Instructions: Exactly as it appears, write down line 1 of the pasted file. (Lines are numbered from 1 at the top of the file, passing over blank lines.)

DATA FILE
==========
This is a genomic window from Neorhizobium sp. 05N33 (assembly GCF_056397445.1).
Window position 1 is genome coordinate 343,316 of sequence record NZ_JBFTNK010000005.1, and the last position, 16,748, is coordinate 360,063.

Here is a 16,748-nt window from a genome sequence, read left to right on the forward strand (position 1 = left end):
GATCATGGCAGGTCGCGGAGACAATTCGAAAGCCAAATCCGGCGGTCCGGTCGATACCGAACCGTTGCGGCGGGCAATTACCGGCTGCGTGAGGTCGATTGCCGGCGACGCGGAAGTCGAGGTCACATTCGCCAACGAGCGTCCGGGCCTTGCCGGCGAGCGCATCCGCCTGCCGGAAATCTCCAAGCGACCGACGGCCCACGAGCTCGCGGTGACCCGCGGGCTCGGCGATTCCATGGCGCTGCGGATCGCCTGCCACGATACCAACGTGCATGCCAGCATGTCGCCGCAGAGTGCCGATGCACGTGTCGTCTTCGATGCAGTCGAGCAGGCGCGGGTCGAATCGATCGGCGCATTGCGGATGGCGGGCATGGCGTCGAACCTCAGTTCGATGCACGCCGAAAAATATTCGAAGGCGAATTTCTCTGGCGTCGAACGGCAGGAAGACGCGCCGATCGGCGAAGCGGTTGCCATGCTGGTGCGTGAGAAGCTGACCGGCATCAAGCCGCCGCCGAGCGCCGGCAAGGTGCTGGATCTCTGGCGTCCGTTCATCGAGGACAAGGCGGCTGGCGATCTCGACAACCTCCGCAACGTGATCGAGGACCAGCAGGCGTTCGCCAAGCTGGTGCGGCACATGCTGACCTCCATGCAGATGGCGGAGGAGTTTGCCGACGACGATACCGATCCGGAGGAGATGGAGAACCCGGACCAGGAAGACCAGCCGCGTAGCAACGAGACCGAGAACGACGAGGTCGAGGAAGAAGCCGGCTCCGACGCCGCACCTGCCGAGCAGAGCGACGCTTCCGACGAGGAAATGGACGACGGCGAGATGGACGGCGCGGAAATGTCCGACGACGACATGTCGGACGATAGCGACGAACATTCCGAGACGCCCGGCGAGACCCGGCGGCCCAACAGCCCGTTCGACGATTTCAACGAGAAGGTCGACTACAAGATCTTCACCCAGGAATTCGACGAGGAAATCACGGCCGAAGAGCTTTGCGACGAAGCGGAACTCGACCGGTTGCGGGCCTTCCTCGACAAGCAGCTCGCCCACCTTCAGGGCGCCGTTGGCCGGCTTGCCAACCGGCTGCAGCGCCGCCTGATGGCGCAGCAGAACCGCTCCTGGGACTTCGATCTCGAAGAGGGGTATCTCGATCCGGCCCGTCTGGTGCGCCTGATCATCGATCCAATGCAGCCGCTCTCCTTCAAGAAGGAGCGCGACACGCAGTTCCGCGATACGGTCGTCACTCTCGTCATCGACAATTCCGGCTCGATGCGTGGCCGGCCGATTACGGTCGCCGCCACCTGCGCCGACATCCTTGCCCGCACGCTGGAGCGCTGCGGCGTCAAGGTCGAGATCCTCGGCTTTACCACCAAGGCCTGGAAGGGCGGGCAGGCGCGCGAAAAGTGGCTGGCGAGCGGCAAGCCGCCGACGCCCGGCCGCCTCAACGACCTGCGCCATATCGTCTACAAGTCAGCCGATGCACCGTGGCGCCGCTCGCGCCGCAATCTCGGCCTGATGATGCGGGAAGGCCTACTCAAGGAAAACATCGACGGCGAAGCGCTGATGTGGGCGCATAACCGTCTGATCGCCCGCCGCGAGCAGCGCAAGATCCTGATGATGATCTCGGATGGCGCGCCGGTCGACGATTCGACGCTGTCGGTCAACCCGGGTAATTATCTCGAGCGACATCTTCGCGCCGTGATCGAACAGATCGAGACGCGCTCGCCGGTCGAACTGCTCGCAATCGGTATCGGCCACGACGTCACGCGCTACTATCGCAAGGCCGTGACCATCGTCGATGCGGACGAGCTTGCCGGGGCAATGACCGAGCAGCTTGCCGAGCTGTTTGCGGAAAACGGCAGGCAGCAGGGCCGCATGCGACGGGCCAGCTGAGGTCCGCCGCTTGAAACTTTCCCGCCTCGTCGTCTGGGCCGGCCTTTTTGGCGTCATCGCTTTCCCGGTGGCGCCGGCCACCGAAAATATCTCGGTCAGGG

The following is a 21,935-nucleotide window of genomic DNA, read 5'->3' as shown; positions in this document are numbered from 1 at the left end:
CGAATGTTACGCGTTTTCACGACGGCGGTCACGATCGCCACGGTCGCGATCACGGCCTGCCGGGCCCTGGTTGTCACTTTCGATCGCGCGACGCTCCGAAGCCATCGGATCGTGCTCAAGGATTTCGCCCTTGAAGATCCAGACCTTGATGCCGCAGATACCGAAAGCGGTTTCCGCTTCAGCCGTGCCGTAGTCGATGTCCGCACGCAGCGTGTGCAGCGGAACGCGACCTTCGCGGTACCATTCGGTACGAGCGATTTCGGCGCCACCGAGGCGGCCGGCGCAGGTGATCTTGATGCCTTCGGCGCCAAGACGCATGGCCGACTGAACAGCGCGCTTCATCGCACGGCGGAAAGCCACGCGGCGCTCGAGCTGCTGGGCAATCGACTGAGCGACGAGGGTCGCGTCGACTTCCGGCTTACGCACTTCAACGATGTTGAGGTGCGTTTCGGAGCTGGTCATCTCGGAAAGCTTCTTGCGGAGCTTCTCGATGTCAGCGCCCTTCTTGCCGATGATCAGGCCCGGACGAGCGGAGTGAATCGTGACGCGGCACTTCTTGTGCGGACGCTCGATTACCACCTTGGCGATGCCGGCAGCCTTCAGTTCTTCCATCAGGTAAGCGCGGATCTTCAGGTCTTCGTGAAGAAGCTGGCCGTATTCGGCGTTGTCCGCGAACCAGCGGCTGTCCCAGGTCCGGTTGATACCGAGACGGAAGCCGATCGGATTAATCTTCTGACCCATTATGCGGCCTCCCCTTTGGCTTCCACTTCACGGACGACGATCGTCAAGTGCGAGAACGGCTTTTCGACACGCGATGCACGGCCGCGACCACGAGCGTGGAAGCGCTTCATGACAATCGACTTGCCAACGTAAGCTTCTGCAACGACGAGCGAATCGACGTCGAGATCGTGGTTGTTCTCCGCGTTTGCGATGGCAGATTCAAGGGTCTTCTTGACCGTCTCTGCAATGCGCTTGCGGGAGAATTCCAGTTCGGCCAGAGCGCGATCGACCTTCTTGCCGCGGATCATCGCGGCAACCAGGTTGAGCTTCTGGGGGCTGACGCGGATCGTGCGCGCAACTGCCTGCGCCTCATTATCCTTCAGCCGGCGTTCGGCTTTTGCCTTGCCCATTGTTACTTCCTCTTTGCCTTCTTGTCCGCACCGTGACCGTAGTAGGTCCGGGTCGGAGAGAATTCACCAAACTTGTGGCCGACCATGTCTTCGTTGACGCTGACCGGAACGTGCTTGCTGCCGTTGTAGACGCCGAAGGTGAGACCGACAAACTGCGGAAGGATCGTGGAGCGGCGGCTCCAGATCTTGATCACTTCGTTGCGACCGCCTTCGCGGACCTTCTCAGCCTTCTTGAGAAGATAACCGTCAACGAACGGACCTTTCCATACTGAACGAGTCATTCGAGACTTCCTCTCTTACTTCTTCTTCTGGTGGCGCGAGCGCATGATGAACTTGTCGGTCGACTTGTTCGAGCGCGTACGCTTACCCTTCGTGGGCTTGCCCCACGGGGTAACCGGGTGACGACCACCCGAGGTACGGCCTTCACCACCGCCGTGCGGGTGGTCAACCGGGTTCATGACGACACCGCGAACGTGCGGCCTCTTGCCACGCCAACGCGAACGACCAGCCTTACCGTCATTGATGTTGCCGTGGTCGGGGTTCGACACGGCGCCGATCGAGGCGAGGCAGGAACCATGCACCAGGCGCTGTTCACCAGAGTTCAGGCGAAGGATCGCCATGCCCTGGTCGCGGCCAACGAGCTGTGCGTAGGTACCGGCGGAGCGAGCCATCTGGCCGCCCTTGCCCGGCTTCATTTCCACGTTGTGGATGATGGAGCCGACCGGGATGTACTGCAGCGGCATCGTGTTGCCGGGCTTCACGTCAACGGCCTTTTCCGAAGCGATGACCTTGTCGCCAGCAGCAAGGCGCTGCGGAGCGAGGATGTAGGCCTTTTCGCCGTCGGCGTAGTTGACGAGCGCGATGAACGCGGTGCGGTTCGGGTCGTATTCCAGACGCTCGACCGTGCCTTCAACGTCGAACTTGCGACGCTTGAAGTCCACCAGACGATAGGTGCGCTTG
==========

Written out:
This is a genomic window from Neorhizobium sp. 05N33 (assembly GCF_056397445.1).